Lines of power: the mystic tradition of Sak Yant tattoos

Lines of power: the mystic tradition of Sak Yant tattoos

From ancient warriors to gap-year hikers, the Sak Yant (or “Yantra”) tattoos of Southeast Asia have offered protection and inspiration to many over the years. Said to bring good fortune, prosperity, and protection from evil spirits, these tattoos contain a wealth of rich spiritual and cultural heritage. But what are the origins of this fascinating tradition, and what is the significance of its mystical symbols, prayers, and mantras? Let’s find out…  

Spiritual origins

In their modern incarnation, Sak Yant tattooing practices bear witness to the many religious and cultural traditions that crisscross Southeast Asia. The phrase “Sak Yant” itself combines the Thai word for tattoo, “S̄ạk”, with the Sanskrit word “Yantra” – meaning a sacred geometrical arrangement used to aid meditation and rituals in some Indian religions. The symbolism of the tattoos themselves combines elements from Buddhism and animism, among other traditions, creating a wholly unique visual and spiritual language.

Said to originate in the ancient capital city of Angkor Wat (in modern-day Cambodia) – the center of the former Khmer empire – Sak Yant tattoos are known to date back to the ninth century. And they weren’t just intended to provide spiritual solace. Khmer warriors were often given Sak Yant tattoos before battle as a kind of armor. This was both to give them courage and to keep them safe from spears and arrows. Perhaps this explains the modern popularity of Sak Yant tattoos among those with high-risk professions, such as policemen, soldiers, and Muay Thai fighters.

Source: Gato-gato-gato

A living tradition

Traditionally, a Sak Yant tattoo could only be administered by an ordained monk, but nowadays laypeople are also permitted to practice on temple grounds. One of the best-known locations to get a Sak Yant tattoo is the Wat Bang Phra temple outside Bangkok, famous for its annual Wai Kru festival. During the festival, on the first weekend of March, thousands of pilgrims arrive to get inked or renew the spiritual power of their tattoos through prayer. Wat Bang Phra was also the last home of the renowned Sak Yant master Luang Phor Pern – known as a driving force behind the popularization of the temple’s distinctive tattooing style.

Choose wisely

Getting a Sak Yant tattoo is not something to undertake lightly, not least because it can be an extremely painful process. A tattoo master, known as an Ajarn, will use traditional tools such as a sharpened bamboo stick about 4 millimeters wide and 18 inches long, 

although metal sticks may also be used. The process can take from 15 to 30 minutes and typically involves around 1000 to 3000 jabs.

Your choice of design should also be carefully considered, as there is a wide range of possible options – unique to the Ajarn applying them. These will typically include elements of sacred geometry, animals, deities, and blessings or mantras in the ancient Pali language (a relative of Sanskrit). The Ajarn will be happy to discuss your options, but first-timers will usually be guided toward one of the three following “Master Yants”:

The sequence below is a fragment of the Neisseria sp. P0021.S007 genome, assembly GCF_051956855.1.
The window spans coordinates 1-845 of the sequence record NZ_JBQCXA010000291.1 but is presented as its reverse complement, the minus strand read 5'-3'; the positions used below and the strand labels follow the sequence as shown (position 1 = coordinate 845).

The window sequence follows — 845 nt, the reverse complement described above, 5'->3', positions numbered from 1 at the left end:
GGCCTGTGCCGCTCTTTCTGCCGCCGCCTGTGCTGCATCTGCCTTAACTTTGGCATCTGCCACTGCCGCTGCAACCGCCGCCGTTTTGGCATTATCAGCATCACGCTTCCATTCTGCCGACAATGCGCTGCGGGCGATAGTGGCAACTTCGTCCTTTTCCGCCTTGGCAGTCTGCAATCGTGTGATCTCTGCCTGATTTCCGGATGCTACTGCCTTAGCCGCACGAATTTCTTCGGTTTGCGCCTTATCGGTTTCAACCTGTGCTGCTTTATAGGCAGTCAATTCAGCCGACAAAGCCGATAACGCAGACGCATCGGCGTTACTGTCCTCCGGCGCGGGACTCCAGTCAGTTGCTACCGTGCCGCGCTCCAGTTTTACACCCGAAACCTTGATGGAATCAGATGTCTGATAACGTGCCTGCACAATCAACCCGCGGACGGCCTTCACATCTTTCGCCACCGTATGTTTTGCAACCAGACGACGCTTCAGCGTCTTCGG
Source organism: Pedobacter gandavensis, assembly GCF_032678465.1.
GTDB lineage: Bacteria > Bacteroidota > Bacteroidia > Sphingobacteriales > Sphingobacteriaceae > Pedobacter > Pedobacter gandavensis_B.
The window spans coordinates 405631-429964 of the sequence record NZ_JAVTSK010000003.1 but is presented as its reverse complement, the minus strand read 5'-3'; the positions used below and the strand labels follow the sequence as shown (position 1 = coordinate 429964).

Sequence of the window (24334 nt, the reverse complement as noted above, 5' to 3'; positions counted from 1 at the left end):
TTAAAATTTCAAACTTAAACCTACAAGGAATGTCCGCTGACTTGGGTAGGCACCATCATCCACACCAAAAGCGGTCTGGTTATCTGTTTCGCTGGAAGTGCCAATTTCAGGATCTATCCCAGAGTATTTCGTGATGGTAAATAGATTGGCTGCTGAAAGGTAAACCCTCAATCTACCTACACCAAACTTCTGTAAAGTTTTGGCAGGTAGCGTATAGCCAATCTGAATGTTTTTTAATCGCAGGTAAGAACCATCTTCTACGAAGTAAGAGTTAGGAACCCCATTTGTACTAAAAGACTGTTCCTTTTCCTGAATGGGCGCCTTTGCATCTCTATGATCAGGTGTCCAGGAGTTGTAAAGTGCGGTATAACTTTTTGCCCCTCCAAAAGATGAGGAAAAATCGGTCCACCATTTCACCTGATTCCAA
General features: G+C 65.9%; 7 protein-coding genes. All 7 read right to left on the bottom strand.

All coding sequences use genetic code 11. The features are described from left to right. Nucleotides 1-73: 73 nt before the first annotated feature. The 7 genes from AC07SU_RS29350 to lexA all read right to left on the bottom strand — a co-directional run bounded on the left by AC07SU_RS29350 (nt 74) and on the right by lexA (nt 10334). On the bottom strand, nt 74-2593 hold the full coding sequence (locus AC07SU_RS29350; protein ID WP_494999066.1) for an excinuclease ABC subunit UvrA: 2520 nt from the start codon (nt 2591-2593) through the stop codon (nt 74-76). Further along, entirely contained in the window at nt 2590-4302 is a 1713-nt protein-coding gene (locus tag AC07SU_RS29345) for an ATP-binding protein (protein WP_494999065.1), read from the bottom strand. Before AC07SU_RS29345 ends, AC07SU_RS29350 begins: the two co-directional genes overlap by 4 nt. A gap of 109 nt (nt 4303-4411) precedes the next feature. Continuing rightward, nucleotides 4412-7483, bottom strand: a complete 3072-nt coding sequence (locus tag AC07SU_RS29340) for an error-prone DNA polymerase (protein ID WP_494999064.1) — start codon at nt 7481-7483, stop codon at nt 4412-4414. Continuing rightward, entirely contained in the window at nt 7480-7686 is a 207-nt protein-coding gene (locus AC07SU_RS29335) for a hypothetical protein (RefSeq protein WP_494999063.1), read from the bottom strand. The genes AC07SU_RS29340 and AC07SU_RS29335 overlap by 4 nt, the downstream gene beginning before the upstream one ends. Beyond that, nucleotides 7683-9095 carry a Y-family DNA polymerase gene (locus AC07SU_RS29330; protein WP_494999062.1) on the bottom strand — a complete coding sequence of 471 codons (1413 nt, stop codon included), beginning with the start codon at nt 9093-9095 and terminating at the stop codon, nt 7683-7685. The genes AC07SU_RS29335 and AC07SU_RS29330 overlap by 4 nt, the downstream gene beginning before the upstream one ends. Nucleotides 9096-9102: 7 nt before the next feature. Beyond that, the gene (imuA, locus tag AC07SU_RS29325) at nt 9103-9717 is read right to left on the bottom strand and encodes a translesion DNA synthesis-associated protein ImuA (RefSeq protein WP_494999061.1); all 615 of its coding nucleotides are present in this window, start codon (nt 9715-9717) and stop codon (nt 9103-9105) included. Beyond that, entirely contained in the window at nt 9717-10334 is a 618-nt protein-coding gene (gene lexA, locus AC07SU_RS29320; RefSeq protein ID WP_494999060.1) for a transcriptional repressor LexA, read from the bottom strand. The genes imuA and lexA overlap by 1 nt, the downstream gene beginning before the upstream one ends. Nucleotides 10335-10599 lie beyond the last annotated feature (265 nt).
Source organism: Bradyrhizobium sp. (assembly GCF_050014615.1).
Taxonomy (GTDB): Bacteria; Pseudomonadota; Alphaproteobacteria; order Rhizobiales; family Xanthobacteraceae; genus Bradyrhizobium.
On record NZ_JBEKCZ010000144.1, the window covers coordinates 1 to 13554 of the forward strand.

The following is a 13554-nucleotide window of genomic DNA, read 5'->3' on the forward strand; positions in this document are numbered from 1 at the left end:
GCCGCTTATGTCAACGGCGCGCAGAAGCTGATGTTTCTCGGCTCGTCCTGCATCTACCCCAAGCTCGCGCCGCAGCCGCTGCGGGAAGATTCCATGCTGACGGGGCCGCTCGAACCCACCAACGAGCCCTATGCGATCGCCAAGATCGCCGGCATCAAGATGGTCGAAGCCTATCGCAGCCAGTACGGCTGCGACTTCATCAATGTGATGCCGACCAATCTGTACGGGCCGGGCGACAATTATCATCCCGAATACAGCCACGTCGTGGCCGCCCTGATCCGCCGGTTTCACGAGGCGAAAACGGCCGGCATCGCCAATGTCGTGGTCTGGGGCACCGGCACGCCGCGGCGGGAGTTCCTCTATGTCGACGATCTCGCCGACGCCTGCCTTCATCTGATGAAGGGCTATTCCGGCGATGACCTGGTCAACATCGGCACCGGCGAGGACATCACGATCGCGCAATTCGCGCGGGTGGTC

• Yant Gao Yord (“The nine peaks of Buddha”): the best-known of the Yants, containing nine blessings for invincibility, luck, bravery, and success.
  • Yant Ha Taew (“Five lines”): one of the most common Yants, containing five separate blessings that are said to prevent injustice, bad fortune, and physical harm, as well as promote financial success and attractiveness.
  • Yant Paed Tidt (“Eight directions”): blessings and mantras that provide protection against malicious spirits, from all directions.

After the Master Yants, the more adventurous can also choose from motifs such as animals and deities, which are said to confer on the wearer their own unique characteristics. For instance, the tiger and lion designs, popular among Muay Thai fighters, are said to give the wearer fierceness and power. The dragon, meanwhile, offers fearlessness and wisdom, while the swan represents freedom from earthly bondage. An image of the monkey deity Hanuman is said to bestow invulnerability, while images of Buddha represent compassion and loving-kindness.

Source: samuifighthouse

Not just a tattoo

Given that getting a Sak Yant tattoo is seen as a major spiritual milestone, it’s not surprising that prayer and chanting are used to activate the tattoo’s spiritual power. Each Sak Yant tattoo also comes with its own moral code (usually based on the teachings of Buddhism), which is determined by your Ajarn. For instance, getting a Yant Gao Yord might require you to avoid lying, intoxication, and disrespecting your parents. It is said that, if a Sak Yant’s guidelines are not adhered to, the tattoo will lose its mystical powers. However, those who disobey can have the spiritual energy of their tattoo renewed by a monk at the Wai Kru festival mentioned above.

Although Sak Yant tattoos have been popularized by celebrities such as Angelina Jolie and Cara Delevingne, nothing can diminish their mystical significance. And even if this particular tattoo style isn’t right for you, it is still a wonder to behold this ancient tradition, still carried out to this day.

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